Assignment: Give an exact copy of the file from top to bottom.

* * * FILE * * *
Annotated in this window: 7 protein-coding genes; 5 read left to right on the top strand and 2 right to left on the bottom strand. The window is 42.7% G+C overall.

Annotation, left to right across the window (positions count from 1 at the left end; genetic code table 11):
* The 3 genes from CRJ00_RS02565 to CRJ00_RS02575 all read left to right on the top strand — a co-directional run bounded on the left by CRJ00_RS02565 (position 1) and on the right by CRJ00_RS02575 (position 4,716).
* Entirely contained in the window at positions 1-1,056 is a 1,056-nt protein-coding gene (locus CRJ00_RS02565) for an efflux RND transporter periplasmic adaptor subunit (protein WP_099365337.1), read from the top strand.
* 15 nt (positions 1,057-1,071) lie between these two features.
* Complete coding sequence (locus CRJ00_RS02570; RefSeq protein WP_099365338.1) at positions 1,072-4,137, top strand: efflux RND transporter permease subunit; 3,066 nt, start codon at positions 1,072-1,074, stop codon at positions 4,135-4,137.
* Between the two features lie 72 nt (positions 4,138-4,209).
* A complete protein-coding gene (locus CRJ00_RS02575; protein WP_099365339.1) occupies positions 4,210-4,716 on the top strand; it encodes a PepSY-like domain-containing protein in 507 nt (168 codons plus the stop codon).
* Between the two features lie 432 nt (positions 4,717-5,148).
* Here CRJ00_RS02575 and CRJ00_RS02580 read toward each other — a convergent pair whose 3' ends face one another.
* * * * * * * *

Annotated in this window: 7 protein-coding genes; 5 read left to right on the top strand and 2 right to left on the bottom strand. The window is 42.7% G+C overall.

Annotation, left to right across the window (positions count from 1 at the left end; genetic code table 11):
* The 3 genes from CRJ00_RS02565 to CRJ00_RS02575 all read left to right on the top strand — a co-directional run bounded on the left by CRJ00_RS02565 (position 1) and on the right by CRJ00_RS02575 (position 4,716).
* Entirely contained in the window at positions 1-1,056 is a 1,056-nt protein-coding gene (locus CRJ00_RS02565) for an efflux RND transporter periplasmic adaptor subunit (protein WP_099365337.1), read from the top strand.
* 15 nt (positions 1,057-1,071) lie between these two features.
* Complete coding sequence (locus CRJ00_RS02570; RefSeq protein WP_099365338.1) at positions 1,072-4,137, top strand: efflux RND transporter permease subunit; 3,066 nt, start codon at positions 1,072-1,074, stop codon at positions 4,135-4,137.
* Between the two features lie 72 nt (positions 4,138-4,209).
* A complete protein-coding gene (locus CRJ00_RS02575; protein WP_099365339.1) occupies positions 4,210-4,716 on the top strand; it encodes a PepSY-like domain-containing protein in 507 nt (168 codons plus the stop codon).
* Between the two features lie 432 nt (positions 4,717-5,148).
* Here CRJ00_RS02575 and CRJ00_RS02580 read toward each other — a convergent pair whose 3' ends face one another.